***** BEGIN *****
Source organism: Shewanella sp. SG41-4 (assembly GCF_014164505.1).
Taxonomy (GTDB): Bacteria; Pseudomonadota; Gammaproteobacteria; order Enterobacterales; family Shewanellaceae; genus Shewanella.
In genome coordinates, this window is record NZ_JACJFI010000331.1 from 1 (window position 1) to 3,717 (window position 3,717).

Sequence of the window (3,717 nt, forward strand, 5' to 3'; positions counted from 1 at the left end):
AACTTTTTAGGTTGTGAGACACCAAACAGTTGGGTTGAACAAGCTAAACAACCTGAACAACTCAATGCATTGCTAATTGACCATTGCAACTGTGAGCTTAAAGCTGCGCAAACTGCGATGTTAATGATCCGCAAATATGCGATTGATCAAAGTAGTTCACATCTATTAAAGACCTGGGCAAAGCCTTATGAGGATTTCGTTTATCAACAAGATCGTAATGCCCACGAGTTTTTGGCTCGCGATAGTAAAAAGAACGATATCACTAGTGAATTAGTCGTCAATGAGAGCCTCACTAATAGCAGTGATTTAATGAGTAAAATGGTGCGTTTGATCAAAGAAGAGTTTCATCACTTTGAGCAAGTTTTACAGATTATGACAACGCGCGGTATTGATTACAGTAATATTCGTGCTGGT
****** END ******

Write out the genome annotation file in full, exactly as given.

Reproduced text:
Source organism: Shewanella sp. SG41-4 (assembly GCF_014164505.1).
Taxonomy (GTDB): Bacteria; Pseudomonadota; Gammaproteobacteria; order Enterobacterales; family Shewanellaceae; genus Shewanella.
In genome coordinates, this window is record NZ_JACJFI010000331.1 from 1 (window position 1) to 3,717 (window position 3,717).

Sequence of the window (3,717 nt, forward strand, 5' to 3'; positions counted from 1 at the left end):
AACTTTTTAGGTTGTGAGACACCAAACAGTTGGGTTGAACAAGCTAAACAACCTGAACAACTCAATGCATTGCTAATTGACCATTGCAACTGTGAGCTTAAAGCTGCGCAAACTGCGATGTTAATGATCCGCAAATATGCGATTGATCAAAGTAGTTCACATCTATTAAAGACCTGGGCAAAGCCTTATGAGGATTTCGTTTATCAACAAGATCGTAATGCCCACGAGTTTTTGGCTCGCGATAGTAAAAAGAACGATATCACTAGTGAATTAGTCGTCAATGAGAGCCTCACTAATAGCAGTGATTTAATGAGTAAAATGGTGCGTTTGATCAAAGAAGAGTTTCATCACTTTGAGCAAGTTTTACAGATTATGACAACGCGCGGTATTGATTACAGTAATATTCGTGCTGGT